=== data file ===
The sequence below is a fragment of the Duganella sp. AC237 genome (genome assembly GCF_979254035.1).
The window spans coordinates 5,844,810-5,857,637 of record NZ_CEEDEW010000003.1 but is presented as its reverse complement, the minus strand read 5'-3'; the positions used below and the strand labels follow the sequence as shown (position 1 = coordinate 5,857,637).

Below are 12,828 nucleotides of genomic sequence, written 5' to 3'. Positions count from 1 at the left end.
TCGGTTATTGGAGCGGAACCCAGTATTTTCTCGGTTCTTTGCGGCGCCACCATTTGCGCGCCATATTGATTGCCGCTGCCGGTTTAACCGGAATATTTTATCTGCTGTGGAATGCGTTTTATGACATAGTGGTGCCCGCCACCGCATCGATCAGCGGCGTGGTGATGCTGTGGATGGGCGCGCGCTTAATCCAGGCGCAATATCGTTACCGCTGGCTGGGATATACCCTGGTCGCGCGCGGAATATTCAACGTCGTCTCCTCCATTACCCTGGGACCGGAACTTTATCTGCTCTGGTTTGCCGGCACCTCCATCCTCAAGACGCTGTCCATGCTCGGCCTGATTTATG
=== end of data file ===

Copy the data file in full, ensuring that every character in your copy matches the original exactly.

The sequence below is a fragment of the Duganella sp. AC237 genome (genome assembly GCF_979254035.1).
The window spans coordinates 5,844,810-5,857,637 of record NZ_CEEDEW010000003.1 but is presented as its reverse complement, the minus strand read 5'-3'; the positions used below and the strand labels follow the sequence as shown (position 1 = coordinate 5,857,637).

Below are 12,828 nucleotides of genomic sequence, written 5' to 3'. Positions count from 1 at the left end.
TCGGTTATTGGAGCGGAACCCAGTATTTTCTCGGTTCTTTGCGGCGCCACCATTTGCGCGCCATATTGATTGCCGCTGCCGGTTTAACCGGAATATTTTATCTGCTGTGGAATGCGTTTTATGACATAGTGGTGCCCGCCACCGCATCGATCAGCGGCGTGGTGATGCTGTGGATGGGCGCGCGCTTAATCCAGGCGCAATATCGTTACCGCTGGCTGGGATATACCCTGGTCGCGCGCGGAATATTCAACGTCGTCTCCTCCATTACCCTGGGACCGGAACTTTATCTGCTCTGGTTTGCCGGCACCTCCATCCTCAAGACGCTGTCCATGCTCGGCCTGATTTATG